The Metropolitan Museum of Art Makes a Stand
The Metropolitan Museum of Art‘s financial woes return to the spotlight this week. The museum’s board interim director, Daniel H. Weiss, has been promoted to the role of president and CEO. On the surface, the appointment is unremarkable and on some level a relief. Weiss has served as the museum’s president for the previous two years.
For an institution desperately in need of stability, voting in a reliable, albeit lackluster, candidate seems a good way to go. Rest assured Weis will “right the ship” with plans that include levying entry fees for out-of-town tourists, scaling back exhibitions, and ramping up retail and food and beverage sales. All business strategies that (you may have noticed) have nothing to do with cultural stewardship and everything to do with further the mission drift of the museum, conflating its purpose with that of a shopping mall/amusement park.
The Flair of de Montebello
To trace the shift of the Met from sleepy scholarship and doyen-centric art appreciation to slick monetized entertainment one needs to recall the tenure of its celebrated director, Philippe de Montebello, who in 1999 ascended to the dual role of director and CEO.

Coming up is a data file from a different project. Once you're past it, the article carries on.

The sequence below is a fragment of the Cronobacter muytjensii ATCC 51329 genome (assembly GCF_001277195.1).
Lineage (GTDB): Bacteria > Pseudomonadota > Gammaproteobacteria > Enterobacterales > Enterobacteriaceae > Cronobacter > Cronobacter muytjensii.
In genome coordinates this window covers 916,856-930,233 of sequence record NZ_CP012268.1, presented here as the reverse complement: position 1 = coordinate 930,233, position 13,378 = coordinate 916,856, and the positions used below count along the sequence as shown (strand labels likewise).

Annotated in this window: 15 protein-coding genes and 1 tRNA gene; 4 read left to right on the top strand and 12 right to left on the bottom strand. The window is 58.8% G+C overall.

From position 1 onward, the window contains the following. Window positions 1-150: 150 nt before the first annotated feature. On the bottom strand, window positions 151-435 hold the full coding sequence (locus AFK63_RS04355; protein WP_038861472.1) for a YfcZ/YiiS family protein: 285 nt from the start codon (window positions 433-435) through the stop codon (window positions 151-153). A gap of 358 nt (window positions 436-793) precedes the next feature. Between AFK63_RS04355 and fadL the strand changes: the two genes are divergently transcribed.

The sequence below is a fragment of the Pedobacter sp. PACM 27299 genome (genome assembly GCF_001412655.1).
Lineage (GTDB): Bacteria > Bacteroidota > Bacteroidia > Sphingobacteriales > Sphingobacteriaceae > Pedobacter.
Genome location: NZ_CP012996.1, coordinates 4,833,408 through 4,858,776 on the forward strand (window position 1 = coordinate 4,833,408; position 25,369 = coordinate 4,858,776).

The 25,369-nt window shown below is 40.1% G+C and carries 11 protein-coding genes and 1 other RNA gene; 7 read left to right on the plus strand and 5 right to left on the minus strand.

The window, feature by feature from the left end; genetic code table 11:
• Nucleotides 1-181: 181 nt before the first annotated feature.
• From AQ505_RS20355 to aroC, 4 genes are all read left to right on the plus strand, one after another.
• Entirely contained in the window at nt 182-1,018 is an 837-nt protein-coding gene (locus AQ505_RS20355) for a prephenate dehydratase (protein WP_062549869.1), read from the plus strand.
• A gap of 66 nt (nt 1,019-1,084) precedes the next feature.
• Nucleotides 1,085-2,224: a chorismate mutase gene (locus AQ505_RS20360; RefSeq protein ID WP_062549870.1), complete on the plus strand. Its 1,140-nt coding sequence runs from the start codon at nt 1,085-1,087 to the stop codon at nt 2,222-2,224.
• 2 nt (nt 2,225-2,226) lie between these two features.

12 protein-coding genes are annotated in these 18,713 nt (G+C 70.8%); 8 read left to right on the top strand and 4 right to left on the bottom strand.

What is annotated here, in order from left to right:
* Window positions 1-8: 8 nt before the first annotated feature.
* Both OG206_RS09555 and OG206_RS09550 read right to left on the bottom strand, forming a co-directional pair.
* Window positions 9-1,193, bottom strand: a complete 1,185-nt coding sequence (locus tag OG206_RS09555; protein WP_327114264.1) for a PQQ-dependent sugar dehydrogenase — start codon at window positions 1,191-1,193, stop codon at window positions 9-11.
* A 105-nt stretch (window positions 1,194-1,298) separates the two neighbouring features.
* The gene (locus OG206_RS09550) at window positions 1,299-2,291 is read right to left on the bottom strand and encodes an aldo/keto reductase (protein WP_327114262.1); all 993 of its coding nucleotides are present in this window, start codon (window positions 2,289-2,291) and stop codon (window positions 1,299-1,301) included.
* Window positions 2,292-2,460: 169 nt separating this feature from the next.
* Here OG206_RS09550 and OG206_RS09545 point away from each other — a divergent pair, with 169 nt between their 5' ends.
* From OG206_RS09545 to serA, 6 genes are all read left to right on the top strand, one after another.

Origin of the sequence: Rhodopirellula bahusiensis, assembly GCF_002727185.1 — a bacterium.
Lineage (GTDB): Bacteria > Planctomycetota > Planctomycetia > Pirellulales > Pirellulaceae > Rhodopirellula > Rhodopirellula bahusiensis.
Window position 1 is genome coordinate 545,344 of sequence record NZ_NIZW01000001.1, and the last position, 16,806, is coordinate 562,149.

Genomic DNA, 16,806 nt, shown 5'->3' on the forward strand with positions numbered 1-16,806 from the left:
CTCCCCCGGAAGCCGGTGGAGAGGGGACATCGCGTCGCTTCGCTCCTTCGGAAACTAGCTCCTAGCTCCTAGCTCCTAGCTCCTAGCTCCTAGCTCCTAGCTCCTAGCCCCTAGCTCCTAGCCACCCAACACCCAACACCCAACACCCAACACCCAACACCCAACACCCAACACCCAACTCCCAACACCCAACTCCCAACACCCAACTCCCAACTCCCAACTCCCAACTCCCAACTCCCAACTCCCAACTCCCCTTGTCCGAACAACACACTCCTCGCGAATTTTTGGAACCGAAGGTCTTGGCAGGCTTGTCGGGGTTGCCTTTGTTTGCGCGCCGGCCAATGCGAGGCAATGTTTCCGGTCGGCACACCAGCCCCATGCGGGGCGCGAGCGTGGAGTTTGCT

Though one could safely argue that no previous museum director anywhere had done more to expand the audience for art than had de Montebello, his blockbuster shows set a trend for taste, flair and Disneyesque showmanship that though certainly fun, would ultimately prove to be unsustainable and for the most part culturally bereft.
Campbell’s Excessive Falter
Enter Thomas Campbell, successor and heir to de Montebello’s “the sky’s the limit” one-upmanship, and behold the fallout of untethered excess—a flaming and mythic re-enactment of the doomed flight of Icarus (duly and dourly noted by the Met’s board).
The yet-to-be-named museum director, charged with managing the “art” side of the organization, will report to Weiss—a clear message that profit-driving, bottom line business practices will supersede curatorial flights of creative fancy for some time to come.
Will Weiss Ask the Right Questions?
Again no real surprise. Historically creative types are rarely trusted with the reigns and the Met itself has gone back and forth on who ultimately gets to call the shots. In its current iteration, however, is this power struggle not a symptom of the more glaring yet unresolved existential questions laid bare by the museum’s multitude of ill-informed, disingenuous and misdirected pursuits?
In the year 2017, what is the Met meant to be doing and to whom is it meant to be serving? Cultures, we can attest, advance to the extent they ask timely, right and meaningful questions.
Dare I say then, that for most of us, it’s no longer a question about “who” at the Met—we’ll leave the luxury of that fretting to the 1% of the museum-going population. For the rest of us, it’s about what and why.
Michael Gormley is editor-in-chief, of The Artist’s Magazine.